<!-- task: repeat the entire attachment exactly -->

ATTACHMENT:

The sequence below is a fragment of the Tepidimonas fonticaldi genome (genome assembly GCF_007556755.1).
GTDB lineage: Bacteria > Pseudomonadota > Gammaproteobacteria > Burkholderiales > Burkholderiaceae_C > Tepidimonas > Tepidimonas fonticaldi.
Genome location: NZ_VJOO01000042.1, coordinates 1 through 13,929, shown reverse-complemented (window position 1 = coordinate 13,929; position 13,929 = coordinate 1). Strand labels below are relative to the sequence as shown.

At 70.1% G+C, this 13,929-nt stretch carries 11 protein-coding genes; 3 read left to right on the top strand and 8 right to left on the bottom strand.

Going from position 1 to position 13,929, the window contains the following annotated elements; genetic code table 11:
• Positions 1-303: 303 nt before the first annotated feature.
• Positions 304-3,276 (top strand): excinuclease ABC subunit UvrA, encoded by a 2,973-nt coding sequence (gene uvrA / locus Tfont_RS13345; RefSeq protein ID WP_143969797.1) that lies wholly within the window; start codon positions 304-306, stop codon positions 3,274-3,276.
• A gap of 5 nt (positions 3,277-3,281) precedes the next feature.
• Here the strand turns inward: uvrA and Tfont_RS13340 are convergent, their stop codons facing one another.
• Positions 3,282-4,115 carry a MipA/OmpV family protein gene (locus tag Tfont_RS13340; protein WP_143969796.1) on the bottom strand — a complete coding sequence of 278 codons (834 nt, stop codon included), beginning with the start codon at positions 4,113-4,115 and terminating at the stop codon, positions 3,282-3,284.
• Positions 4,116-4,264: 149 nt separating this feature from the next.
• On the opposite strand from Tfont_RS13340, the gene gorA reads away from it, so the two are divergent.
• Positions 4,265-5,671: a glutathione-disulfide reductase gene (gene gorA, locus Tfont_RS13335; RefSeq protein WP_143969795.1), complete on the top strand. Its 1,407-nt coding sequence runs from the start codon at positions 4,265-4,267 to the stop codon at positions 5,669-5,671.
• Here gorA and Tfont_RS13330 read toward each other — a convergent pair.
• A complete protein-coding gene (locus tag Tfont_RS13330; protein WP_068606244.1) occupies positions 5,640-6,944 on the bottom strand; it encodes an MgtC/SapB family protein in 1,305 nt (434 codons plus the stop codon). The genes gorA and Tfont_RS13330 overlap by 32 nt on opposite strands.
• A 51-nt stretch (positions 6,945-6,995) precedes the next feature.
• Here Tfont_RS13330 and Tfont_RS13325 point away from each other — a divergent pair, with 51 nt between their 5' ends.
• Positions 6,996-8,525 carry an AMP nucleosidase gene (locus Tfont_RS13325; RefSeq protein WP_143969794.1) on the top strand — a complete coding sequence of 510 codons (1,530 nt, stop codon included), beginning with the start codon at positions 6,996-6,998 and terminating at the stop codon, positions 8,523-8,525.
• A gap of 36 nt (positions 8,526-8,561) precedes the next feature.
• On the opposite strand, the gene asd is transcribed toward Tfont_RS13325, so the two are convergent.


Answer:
The sequence below is a fragment of the Tepidimonas fonticaldi genome (genome assembly GCF_007556755.1).
GTDB lineage: Bacteria > Pseudomonadota > Gammaproteobacteria > Burkholderiales > Burkholderiaceae_C > Tepidimonas > Tepidimonas fonticaldi.
Genome location: NZ_VJOO01000042.1, coordinates 1 through 13,929, shown reverse-complemented (window position 1 = coordinate 13,929; position 13,929 = coordinate 1). Strand labels below are relative to the sequence as shown.

At 70.1% G+C, this 13,929-nt stretch carries 11 protein-coding genes; 3 read left to right on the top strand and 8 right to left on the bottom strand.

Going from position 1 to position 13,929, the window contains the following annotated elements; genetic code table 11:
• Positions 1-303: 303 nt before the first annotated feature.
• Positions 304-3,276 (top strand): excinuclease ABC subunit UvrA, encoded by a 2,973-nt coding sequence (gene uvrA / locus Tfont_RS13345; RefSeq protein ID WP_143969797.1) that lies wholly within the window; start codon positions 304-306, stop codon positions 3,274-3,276.
• A gap of 5 nt (positions 3,277-3,281) precedes the next feature.
• Here the strand turns inward: uvrA and Tfont_RS13340 are convergent, their stop codons facing one another.
• Positions 3,282-4,115 carry a MipA/OmpV family protein gene (locus tag Tfont_RS13340; protein WP_143969796.1) on the bottom strand — a complete coding sequence of 278 codons (834 nt, stop codon included), beginning with the start codon at positions 4,113-4,115 and terminating at the stop codon, positions 3,282-3,284.
• Positions 4,116-4,264: 149 nt separating this feature from the next.
• On the opposite strand from Tfont_RS13340, the gene gorA reads away from it, so the two are divergent.
• Positions 4,265-5,671: a glutathione-disulfide reductase gene (gene gorA, locus Tfont_RS13335; RefSeq protein WP_143969795.1), complete on the top strand. Its 1,407-nt coding sequence runs from the start codon at positions 4,265-4,267 to the stop codon at positions 5,669-5,671.
• Here gorA and Tfont_RS13330 read toward each other — a convergent pair.
• A complete protein-coding gene (locus tag Tfont_RS13330; protein WP_068606244.1) occupies positions 5,640-6,944 on the bottom strand; it encodes an MgtC/SapB family protein in 1,305 nt (434 codons plus the stop codon). The genes gorA and Tfont_RS13330 overlap by 32 nt on opposite strands.
• A 51-nt stretch (positions 6,945-6,995) precedes the next feature.
• Here Tfont_RS13330 and Tfont_RS13325 point away from each other — a divergent pair, with 51 nt between their 5' ends.
• Positions 6,996-8,525 carry an AMP nucleosidase gene (locus Tfont_RS13325; RefSeq protein WP_143969794.1) on the top strand — a complete coding sequence of 510 codons (1,530 nt, stop codon included), beginning with the start codon at positions 6,996-6,998 and terminating at the stop codon, positions 8,523-8,525.
• A gap of 36 nt (positions 8,526-8,561) precedes the next feature.
• On the opposite strand, the gene asd is transcribed toward Tfont_RS13325, so the two are convergent.